Cases from practice indicate that pharmacogenomics can also shorten the duration of clinical trials. For example, the 3rd phase of clinical trials of the drug Tikerb (Tykerb, lapatinib) was stopped earlier than usual due to the pronounced effectiveness of the drug in the treatment of a genetically determined group of patients with breast cancer (Pollack 2006). In the case of Herceptin, both time and costs were reduced due to the use of a special diagnostic test during the preliminary selection of patients for the main phase of clinical trials.

Preservation of drugs that have not passed clinical trials. When working with Herceptin, the researchers adhered to the model of adaptation of clinical trials, which influenced the fate of the new drug. The results of the Phase 3 clinical trials conducted in 1997 testified to the ineffectiveness of the drug in relation to the entire tested patient population, however, subsequent re-processing of the results showed that women with positive test results for HER2 hyperexpression respond to Herceptin treatment much better. In 1998, clinical data were submitted to the FDA for review, according to which Herceptin treatment is effective against a group of HER2-positive patients determined by a diagnostic test (Cobleigh et al. 1999). The drug + diagnostic test combination quickly received FDA approval.

Preservation of drugs withdrawn from the market. To date, there are no examples when a drug withdrawn from the market due to repeated serious side effects would be returned to practice based on the results of genetic or molecular tests. However, Iressa (Iressa, gefitinib) is an example of a drug that is currently being tried to give a second life.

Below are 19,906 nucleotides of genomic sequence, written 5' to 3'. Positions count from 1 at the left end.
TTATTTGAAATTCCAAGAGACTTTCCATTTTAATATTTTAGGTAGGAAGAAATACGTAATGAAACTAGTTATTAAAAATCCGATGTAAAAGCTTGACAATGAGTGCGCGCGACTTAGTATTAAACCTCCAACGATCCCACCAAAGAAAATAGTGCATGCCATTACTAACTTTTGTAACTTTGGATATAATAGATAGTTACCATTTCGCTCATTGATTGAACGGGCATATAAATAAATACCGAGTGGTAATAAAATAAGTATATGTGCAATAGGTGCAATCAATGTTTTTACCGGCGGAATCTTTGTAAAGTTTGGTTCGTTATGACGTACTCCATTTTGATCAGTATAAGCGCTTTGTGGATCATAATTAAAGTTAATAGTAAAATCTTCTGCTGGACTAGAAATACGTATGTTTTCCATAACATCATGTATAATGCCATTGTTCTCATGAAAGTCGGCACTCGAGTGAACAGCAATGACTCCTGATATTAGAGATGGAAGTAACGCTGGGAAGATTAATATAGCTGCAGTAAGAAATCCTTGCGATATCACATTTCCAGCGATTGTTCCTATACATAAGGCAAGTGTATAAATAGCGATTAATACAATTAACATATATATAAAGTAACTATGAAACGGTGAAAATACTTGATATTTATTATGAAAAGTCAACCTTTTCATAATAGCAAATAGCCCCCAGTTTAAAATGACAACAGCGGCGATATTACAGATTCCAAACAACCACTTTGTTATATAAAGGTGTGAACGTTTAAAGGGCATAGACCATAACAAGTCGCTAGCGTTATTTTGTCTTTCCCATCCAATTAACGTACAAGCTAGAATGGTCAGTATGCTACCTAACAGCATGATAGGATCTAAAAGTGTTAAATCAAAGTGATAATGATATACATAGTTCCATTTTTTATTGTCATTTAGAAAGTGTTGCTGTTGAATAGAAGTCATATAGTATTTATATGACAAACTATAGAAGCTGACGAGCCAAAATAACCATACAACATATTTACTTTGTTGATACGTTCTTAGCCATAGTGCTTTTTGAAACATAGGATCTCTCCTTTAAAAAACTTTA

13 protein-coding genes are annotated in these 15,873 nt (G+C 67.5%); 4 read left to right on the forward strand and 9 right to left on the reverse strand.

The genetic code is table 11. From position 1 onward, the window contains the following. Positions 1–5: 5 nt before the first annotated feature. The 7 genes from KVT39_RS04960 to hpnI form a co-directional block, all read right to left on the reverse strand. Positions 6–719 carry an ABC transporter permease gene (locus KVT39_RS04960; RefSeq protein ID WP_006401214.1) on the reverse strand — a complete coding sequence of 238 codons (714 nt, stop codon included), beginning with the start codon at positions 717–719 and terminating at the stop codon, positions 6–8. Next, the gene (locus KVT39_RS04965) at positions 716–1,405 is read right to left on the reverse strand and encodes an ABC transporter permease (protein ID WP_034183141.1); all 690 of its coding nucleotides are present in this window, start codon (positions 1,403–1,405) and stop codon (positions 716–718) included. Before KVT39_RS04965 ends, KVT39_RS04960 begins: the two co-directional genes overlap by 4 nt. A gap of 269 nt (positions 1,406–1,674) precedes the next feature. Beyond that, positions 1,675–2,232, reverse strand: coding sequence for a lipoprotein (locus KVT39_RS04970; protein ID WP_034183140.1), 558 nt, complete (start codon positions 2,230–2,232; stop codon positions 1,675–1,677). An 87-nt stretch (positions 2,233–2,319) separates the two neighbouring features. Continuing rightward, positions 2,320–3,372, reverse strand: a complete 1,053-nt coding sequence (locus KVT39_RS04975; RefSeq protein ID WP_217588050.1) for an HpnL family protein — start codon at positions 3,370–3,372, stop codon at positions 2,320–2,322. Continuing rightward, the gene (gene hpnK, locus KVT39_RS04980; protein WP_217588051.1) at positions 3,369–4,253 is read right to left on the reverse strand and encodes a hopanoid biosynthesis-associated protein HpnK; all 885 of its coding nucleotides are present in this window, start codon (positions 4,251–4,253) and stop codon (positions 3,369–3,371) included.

Approved in 2003 for the treatment of advanced non-small cell lung cancer, which is the leading cause of cancer death in the United States, Iressa significantly reduced the size of tumors, but only in a small proportion of patients (Tamura et al. 2005). Later, scientists identified a molecular marker correlating with the reaction to Iressa. However, the phase 3 clinical trials conducted after that showed that the drug does not improve the survival of the entire population of patients with lung cancer. Faced with the paradox that pronounced success in the treatment of some patients is accompanied by failure at the level of the entire population, the FDA limited the population taking Iressa to several thousand patients who respond well to the drug and started taking it before receiving the results of phase 3 clinical trials. Currently, the drug manufacturers are working on creating a genetic test that would identify patients responding to treatment.